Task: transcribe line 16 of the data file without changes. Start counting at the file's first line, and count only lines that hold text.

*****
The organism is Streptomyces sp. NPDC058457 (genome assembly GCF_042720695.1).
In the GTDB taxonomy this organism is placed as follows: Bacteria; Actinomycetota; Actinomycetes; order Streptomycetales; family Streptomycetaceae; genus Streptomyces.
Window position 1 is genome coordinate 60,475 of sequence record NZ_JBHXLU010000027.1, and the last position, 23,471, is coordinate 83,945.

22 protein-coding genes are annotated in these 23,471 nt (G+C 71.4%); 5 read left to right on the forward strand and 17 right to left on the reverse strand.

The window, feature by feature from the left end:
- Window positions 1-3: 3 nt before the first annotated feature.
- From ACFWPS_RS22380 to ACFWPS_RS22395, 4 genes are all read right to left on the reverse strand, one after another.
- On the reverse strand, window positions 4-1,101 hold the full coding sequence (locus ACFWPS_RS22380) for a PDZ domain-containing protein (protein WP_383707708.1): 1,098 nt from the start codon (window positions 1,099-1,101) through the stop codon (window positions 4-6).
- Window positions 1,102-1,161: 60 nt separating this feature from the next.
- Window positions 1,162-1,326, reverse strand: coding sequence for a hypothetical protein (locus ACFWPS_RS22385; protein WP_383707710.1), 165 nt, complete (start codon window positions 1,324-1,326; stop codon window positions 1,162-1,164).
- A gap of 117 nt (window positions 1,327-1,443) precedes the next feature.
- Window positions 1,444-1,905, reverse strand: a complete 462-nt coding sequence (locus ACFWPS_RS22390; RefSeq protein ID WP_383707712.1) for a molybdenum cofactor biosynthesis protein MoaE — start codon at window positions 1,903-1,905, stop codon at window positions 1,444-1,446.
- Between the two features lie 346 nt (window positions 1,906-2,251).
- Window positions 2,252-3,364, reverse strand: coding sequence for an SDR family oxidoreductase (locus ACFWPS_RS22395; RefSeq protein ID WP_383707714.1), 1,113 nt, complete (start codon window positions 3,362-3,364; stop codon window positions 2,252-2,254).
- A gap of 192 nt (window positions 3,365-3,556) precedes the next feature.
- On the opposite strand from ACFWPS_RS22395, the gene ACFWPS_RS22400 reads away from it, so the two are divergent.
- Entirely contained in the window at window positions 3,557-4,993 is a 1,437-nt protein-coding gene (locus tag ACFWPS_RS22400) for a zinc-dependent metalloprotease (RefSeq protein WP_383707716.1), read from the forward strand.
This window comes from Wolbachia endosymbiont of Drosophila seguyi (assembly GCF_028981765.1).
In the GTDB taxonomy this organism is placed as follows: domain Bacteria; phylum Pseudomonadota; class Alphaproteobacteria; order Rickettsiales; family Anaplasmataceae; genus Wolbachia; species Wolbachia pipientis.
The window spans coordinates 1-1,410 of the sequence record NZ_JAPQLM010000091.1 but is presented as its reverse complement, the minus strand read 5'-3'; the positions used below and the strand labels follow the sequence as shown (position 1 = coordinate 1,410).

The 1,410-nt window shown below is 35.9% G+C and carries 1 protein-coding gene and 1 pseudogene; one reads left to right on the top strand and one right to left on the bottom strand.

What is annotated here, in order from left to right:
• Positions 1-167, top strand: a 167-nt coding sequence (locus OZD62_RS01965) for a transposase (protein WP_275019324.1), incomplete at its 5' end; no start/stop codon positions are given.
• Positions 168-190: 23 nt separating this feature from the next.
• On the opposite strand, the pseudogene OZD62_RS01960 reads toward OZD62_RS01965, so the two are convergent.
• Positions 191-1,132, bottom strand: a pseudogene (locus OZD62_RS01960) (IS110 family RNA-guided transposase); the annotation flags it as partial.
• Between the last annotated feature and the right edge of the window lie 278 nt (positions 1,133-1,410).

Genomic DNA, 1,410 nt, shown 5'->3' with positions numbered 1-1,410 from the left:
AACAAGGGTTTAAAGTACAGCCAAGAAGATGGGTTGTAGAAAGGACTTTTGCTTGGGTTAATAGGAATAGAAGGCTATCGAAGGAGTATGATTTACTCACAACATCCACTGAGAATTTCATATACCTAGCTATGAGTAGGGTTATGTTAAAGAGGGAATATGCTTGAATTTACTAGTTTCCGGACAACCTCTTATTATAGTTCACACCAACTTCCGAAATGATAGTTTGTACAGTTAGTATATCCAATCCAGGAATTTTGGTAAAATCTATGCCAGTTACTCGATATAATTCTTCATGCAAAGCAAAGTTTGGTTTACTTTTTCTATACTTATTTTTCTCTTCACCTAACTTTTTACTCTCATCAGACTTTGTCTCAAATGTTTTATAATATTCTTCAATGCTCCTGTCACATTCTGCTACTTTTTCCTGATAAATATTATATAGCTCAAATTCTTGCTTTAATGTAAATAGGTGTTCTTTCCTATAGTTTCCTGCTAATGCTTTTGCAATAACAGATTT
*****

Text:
- On the opposite strand from ACFWPS_RS22395, the gene ACFWPS_RS22400 reads away from it, so the two are divergent.